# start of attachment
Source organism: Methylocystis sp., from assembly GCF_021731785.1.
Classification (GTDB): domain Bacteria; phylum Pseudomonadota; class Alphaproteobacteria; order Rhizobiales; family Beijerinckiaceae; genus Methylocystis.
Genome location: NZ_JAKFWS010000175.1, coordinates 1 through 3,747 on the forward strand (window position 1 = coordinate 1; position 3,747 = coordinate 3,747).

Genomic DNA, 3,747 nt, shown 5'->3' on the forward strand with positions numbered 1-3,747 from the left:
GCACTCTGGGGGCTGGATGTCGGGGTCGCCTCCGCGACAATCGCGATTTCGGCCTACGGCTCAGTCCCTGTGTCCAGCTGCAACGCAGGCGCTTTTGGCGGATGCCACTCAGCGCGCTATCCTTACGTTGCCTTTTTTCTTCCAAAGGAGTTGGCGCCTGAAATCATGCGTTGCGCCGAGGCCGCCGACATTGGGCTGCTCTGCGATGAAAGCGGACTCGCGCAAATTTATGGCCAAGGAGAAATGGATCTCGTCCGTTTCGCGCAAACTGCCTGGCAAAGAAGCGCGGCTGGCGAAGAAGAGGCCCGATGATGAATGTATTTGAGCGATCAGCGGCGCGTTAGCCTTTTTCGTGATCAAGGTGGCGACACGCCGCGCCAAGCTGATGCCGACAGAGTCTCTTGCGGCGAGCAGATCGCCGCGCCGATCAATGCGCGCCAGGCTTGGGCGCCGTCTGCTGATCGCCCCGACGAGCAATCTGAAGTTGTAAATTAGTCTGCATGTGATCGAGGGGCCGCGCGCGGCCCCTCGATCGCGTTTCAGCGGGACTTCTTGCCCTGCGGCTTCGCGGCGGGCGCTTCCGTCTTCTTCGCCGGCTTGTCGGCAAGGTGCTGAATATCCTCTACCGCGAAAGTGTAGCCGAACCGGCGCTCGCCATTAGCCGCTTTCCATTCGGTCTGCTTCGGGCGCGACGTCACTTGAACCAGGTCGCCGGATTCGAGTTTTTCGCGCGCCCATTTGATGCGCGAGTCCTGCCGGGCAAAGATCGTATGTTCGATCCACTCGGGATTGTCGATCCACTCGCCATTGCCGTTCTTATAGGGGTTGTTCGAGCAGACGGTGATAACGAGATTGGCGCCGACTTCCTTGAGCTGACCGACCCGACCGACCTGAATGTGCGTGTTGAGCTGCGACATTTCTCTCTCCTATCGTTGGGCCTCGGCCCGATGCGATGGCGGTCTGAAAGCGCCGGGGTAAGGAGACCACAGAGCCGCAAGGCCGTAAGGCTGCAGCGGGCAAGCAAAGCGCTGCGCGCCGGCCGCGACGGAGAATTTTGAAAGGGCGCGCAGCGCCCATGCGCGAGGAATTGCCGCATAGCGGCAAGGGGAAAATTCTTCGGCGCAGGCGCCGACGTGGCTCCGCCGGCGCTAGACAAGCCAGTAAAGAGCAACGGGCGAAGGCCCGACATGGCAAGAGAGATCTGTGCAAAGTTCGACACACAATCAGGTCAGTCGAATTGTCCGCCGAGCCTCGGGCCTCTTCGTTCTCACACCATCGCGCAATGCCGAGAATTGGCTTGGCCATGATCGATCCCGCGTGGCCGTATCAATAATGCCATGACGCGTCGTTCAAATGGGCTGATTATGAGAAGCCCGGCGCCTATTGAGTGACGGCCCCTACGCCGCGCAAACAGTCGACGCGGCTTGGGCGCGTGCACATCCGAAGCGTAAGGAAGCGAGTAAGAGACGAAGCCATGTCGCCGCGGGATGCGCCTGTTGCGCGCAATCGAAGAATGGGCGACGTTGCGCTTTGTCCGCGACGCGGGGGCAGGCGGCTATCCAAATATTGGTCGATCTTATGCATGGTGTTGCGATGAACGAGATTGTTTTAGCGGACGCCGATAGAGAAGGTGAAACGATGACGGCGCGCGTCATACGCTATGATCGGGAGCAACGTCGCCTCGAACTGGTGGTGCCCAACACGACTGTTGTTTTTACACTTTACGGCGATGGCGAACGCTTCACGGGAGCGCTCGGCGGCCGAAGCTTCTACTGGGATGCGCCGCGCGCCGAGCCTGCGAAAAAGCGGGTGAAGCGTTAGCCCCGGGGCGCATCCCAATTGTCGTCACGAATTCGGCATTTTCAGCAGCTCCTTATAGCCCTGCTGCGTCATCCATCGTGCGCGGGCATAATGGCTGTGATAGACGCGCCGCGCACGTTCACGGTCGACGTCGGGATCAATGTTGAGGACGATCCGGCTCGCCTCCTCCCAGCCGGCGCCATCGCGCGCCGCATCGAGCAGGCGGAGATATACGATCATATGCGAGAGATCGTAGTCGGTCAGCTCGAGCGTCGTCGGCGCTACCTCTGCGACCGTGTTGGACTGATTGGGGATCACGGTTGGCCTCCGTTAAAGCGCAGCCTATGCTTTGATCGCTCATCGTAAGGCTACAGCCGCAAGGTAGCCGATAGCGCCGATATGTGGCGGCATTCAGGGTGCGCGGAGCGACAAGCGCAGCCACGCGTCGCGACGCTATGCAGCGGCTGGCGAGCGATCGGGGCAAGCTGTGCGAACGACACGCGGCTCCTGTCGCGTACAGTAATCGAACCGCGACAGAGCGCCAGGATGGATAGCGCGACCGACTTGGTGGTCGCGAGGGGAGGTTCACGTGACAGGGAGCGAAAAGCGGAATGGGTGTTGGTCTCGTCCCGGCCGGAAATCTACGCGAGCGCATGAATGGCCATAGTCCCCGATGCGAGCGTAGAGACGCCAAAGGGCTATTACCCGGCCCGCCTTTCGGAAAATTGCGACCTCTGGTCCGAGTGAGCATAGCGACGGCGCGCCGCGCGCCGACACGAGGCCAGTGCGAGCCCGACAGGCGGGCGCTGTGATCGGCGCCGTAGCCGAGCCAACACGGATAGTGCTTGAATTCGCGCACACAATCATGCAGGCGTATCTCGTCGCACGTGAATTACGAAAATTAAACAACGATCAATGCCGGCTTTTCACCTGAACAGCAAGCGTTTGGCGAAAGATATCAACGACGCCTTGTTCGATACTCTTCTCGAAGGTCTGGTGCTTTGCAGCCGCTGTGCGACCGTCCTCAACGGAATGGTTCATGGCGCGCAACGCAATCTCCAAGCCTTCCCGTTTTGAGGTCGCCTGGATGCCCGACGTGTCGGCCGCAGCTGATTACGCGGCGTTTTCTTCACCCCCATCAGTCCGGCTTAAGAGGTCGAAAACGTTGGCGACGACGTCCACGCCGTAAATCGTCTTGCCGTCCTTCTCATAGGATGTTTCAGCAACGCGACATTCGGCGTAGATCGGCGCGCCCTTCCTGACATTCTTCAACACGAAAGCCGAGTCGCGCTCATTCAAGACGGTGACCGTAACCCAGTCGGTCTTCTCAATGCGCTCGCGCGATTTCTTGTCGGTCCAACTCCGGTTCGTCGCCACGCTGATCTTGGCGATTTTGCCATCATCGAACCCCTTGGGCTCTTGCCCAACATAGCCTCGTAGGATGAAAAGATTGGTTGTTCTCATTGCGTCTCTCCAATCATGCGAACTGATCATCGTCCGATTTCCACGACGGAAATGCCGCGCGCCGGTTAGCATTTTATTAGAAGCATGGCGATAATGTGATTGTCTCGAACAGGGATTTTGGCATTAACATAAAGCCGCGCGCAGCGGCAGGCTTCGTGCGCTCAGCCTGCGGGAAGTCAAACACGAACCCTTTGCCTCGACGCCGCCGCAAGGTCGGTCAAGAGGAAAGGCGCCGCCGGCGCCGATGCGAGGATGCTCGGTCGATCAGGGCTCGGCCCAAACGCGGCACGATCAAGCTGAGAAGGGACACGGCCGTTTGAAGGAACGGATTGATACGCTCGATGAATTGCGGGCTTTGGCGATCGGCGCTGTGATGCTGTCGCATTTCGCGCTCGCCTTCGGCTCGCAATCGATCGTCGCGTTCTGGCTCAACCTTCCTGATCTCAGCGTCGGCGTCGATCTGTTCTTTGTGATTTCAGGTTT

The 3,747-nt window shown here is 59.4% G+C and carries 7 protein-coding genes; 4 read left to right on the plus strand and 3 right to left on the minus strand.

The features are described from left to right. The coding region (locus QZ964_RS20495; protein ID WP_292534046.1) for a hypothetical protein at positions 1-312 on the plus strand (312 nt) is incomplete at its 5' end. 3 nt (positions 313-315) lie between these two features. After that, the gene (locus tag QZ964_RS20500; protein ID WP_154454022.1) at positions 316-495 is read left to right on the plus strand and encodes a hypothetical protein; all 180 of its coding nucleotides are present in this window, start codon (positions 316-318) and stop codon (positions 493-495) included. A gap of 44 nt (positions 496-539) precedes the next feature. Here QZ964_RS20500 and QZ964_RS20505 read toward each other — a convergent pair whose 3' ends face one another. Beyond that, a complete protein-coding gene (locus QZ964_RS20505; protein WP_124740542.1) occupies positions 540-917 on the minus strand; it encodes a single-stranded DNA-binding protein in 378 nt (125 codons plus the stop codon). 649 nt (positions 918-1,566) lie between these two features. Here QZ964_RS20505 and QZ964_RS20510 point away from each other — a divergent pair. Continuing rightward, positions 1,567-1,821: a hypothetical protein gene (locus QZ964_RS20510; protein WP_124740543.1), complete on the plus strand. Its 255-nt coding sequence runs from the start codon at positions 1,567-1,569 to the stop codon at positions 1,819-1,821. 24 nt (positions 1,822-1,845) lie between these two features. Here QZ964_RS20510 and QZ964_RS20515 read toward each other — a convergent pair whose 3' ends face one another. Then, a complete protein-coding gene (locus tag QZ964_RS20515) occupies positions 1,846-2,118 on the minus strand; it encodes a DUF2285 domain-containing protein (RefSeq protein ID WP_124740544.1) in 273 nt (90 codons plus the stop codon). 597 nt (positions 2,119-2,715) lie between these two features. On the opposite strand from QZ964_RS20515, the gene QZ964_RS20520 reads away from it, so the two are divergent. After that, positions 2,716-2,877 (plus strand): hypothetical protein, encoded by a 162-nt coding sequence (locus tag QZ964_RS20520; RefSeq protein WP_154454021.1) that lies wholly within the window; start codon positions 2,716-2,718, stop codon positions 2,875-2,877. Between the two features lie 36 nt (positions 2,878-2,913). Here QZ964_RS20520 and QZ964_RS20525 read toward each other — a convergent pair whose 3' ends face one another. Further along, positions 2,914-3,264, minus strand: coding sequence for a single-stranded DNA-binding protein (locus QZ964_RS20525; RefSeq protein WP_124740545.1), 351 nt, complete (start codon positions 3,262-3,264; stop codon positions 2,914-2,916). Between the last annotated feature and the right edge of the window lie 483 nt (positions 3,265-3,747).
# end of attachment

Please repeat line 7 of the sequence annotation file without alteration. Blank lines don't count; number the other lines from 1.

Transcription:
The features are described from left to right. The coding region (locus QZ964_RS20495; protein ID WP_292534046.1) for a hypothetical protein at positions 1-312 on the plus strand (312 nt) is incomplete at its 5' end. 3 nt (positions 313-315) lie between these two features. After that, the gene (locus tag QZ964_RS20500; protein ID WP_154454022.1) at positions 316-495 is read left to right on the plus strand and encodes a hypothetical protein; all 180 of its coding nucleotides are present in this window, start codon (positions 316-318) and stop codon (positions 493-495) included. A gap of 44 nt (positions 496-539) precedes the next feature. Here QZ964_RS20500 and QZ964_RS20505 read toward each other — a convergent pair whose 3' ends face one another. Beyond that, a complete protein-coding gene (locus QZ964_RS20505; protein WP_124740542.1) occupies positions 540-917 on the minus strand; it encodes a single-stranded DNA-binding protein in 378 nt (125 codons plus the stop codon). 649 nt (positions 918-1,566) lie between these two features. Here QZ964_RS20505 and QZ964_RS20510 point away from each other — a divergent pair. Continuing rightward, positions 1,567-1,821: a hypothetical protein gene (locus QZ964_RS20510; protein WP_124740543.1), complete on the plus strand. Its 255-nt coding sequence runs from the start codon at positions 1,567-1,569 to the stop codon at positions 1,819-1,821. 24 nt (positions 1,822-1,845) lie between these two features. Here QZ964_RS20510 and QZ964_RS20515 read toward each other — a convergent pair whose 3' ends face one another. Then, a complete protein-coding gene (locus tag QZ964_RS20515) occupies positions 1,846-2,118 on the minus strand; it encodes a DUF2285 domain-containing protein (RefSeq protein ID WP_124740544.1) in 273 nt (90 codons plus the stop codon). 597 nt (positions 2,119-2,715) lie between these two features. On the opposite strand from QZ964_RS20515, the gene QZ964_RS20520 reads away from it, so the two are divergent. After that, positions 2,716-2,877 (plus strand): hypothetical protein, encoded by a 162-nt coding sequence (locus tag QZ964_RS20520; RefSeq protein WP_154454021.1) that lies wholly within the window; start codon positions 2,716-2,718, stop codon positions 2,875-2,877. Between the two features lie 36 nt (positions 2,878-2,913). Here QZ964_RS20520 and QZ964_RS20525 read toward each other — a convergent pair whose 3' ends face one another. Further along, positions 2,914-3,264, minus strand: coding sequence for a single-stranded DNA-binding protein (locus QZ964_RS20525; RefSeq protein WP_124740545.1), 351 nt, complete (start codon positions 3,262-3,264; stop codon positions 2,914-2,916). Between the last annotated feature and the right edge of the window lie 483 nt (positions 3,265-3,747).